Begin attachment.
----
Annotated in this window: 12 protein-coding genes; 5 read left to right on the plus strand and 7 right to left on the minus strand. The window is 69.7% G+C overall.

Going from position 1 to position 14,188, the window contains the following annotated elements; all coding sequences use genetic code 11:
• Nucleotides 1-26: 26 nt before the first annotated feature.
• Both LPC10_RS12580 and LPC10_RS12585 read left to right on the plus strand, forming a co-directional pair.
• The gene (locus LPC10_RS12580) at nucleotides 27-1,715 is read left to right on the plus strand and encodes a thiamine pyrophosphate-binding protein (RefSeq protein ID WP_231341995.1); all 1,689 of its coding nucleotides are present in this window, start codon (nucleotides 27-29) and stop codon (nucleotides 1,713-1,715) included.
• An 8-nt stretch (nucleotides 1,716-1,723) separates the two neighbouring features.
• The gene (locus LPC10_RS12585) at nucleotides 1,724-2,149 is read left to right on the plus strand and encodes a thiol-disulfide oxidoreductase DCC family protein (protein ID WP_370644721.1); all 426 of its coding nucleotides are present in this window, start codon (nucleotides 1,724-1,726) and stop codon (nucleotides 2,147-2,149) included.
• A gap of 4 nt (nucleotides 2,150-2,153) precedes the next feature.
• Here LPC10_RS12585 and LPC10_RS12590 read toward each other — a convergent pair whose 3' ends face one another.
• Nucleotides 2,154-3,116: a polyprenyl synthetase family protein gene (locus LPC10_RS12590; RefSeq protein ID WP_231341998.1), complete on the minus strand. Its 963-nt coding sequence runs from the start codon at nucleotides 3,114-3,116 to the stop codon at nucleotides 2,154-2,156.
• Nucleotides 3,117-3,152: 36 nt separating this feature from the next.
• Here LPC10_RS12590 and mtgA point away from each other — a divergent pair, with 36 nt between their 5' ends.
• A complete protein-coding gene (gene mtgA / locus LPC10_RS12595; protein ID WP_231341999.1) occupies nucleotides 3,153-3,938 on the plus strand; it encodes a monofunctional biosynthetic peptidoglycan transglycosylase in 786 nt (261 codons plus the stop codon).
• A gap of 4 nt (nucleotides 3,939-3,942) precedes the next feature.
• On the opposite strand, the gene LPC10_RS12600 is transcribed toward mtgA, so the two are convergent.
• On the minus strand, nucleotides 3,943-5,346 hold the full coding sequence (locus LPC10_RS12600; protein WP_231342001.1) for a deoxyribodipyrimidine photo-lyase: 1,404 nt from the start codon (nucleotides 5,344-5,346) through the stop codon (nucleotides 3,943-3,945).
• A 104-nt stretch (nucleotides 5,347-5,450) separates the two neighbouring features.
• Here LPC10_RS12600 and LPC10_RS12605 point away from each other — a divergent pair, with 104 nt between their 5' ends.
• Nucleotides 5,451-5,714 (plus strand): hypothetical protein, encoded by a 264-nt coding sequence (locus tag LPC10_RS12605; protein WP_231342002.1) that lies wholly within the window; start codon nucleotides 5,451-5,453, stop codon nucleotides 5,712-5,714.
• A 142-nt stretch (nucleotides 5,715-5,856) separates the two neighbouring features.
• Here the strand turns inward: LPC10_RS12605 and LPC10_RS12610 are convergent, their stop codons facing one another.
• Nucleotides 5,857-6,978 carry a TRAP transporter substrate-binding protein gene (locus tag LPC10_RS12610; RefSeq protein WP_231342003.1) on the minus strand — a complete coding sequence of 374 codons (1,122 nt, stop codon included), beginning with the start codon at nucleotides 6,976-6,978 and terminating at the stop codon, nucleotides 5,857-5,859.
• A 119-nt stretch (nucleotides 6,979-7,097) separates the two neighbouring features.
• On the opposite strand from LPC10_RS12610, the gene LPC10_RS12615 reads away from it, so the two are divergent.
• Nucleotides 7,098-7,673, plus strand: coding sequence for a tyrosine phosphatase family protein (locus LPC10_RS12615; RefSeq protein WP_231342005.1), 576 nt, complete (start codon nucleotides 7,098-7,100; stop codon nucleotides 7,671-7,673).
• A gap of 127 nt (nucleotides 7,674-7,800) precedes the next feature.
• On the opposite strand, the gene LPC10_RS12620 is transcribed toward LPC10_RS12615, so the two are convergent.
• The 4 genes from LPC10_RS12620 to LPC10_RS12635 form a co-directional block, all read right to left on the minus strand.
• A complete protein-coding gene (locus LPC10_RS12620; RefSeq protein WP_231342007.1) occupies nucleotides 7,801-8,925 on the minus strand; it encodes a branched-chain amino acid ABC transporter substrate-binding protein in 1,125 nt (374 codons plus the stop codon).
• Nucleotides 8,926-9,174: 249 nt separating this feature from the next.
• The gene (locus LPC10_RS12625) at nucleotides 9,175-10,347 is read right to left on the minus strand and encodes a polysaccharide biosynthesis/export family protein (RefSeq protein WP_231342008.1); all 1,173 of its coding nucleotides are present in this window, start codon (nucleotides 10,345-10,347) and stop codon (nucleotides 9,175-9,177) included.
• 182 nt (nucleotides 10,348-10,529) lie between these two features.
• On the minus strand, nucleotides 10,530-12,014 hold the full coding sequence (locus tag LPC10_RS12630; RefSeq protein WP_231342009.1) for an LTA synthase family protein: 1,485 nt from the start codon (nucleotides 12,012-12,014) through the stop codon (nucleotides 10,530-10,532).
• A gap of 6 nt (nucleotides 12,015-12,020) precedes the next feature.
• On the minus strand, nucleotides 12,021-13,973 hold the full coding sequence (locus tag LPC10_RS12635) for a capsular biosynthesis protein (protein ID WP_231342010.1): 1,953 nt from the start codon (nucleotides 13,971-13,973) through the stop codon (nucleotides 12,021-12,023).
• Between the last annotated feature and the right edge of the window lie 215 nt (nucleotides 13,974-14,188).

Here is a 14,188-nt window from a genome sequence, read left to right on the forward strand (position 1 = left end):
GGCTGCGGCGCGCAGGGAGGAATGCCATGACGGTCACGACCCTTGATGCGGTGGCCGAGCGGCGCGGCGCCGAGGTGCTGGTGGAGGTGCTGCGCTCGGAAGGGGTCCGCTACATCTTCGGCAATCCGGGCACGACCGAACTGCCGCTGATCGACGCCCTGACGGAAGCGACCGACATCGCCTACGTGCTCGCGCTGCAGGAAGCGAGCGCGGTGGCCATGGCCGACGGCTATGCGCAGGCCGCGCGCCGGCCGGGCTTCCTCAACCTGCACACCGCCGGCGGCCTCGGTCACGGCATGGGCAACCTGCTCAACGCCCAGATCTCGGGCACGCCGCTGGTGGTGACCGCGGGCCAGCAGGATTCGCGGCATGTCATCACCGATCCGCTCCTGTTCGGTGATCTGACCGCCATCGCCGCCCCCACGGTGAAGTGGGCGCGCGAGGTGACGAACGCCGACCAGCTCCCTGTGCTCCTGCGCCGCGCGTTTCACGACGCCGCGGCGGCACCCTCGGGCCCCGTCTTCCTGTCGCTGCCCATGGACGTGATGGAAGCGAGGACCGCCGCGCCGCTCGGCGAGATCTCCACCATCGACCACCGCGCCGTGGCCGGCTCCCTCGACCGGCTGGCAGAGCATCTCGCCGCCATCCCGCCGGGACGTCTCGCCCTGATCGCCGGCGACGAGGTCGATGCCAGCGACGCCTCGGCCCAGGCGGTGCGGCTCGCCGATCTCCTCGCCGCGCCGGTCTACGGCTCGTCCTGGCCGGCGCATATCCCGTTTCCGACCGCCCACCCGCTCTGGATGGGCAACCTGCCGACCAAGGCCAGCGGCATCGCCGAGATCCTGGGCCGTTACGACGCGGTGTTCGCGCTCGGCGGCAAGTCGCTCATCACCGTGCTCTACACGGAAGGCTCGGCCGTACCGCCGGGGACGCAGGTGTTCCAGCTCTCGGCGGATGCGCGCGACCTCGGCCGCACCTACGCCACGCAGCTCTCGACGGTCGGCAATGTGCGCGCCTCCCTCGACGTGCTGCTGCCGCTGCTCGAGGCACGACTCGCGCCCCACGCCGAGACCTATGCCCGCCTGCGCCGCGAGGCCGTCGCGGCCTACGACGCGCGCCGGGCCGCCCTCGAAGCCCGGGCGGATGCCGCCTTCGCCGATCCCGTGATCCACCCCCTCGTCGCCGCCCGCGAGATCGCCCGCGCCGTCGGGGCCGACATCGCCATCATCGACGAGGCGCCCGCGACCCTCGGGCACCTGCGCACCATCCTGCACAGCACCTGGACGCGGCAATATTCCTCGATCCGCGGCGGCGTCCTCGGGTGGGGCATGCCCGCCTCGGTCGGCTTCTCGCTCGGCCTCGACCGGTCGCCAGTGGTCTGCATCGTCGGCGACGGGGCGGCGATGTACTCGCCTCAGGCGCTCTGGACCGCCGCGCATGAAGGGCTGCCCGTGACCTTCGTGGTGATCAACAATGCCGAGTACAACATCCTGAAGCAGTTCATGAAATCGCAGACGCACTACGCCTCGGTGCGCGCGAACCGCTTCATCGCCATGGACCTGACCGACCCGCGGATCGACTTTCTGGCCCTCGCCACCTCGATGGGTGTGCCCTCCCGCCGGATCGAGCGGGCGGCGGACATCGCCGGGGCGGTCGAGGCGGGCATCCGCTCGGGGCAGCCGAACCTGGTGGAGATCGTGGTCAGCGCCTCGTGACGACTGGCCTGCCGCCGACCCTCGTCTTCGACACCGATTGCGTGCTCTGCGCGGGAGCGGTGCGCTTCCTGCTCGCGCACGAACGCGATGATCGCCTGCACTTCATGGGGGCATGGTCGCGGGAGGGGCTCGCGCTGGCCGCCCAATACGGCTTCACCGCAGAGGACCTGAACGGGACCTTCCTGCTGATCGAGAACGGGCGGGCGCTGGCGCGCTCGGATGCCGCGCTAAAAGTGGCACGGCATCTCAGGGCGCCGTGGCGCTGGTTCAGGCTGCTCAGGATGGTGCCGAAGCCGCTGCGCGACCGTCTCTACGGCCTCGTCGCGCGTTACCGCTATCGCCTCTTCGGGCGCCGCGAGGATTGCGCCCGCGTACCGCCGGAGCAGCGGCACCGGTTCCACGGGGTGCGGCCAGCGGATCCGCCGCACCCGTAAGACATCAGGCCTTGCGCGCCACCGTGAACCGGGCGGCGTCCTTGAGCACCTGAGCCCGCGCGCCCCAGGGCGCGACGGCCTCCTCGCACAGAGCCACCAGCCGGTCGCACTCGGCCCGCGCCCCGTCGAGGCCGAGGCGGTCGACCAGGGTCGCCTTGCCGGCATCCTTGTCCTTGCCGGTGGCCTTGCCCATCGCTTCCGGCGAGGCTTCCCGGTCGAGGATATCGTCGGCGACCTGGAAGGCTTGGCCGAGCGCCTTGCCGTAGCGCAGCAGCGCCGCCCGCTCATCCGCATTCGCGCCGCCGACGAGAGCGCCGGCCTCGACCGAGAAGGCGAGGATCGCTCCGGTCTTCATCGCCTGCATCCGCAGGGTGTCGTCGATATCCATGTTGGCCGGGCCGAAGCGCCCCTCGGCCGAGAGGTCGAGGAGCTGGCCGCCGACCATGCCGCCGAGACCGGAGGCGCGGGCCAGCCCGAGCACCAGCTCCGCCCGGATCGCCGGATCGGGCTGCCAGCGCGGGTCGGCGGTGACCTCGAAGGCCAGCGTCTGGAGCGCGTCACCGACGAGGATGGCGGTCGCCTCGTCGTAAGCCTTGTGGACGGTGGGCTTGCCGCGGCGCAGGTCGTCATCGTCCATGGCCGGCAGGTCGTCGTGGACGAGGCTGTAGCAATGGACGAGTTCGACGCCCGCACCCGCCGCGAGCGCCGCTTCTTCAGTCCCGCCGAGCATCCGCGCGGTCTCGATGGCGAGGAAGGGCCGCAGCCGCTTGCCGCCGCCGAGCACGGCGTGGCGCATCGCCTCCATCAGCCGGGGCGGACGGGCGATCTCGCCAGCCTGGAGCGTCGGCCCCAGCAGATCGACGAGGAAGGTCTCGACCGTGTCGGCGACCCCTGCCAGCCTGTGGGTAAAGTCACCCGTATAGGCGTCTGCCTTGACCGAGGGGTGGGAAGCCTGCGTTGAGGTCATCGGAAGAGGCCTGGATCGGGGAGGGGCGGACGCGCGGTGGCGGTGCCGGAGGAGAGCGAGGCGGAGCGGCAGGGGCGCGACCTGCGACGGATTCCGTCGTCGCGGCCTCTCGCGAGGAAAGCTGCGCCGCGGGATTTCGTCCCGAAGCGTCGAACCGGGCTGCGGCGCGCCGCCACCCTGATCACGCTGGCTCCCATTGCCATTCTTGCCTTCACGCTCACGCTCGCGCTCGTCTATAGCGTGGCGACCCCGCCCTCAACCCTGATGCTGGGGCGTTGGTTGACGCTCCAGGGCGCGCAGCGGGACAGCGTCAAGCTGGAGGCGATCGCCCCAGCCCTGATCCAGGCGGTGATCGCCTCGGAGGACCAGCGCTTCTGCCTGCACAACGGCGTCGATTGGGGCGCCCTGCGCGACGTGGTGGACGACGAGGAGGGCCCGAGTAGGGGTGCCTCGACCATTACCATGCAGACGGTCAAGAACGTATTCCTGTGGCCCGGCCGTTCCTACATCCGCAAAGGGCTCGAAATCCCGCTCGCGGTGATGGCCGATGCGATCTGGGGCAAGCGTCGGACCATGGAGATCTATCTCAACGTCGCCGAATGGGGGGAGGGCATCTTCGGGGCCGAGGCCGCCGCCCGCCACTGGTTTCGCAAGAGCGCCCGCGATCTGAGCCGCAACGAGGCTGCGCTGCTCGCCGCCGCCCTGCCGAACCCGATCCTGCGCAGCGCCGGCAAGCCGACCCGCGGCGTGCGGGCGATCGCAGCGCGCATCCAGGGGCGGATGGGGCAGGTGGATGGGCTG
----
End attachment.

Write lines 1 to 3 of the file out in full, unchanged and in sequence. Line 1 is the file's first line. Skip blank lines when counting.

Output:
Annotated in this window: 12 protein-coding genes; 5 read left to right on the plus strand and 7 right to left on the minus strand. The window is 69.7% G+C overall.

Going from position 1 to position 14,188, the window contains the following annotated elements; all coding sequences use genetic code 11:
• Nucleotides 1-26: 26 nt before the first annotated feature.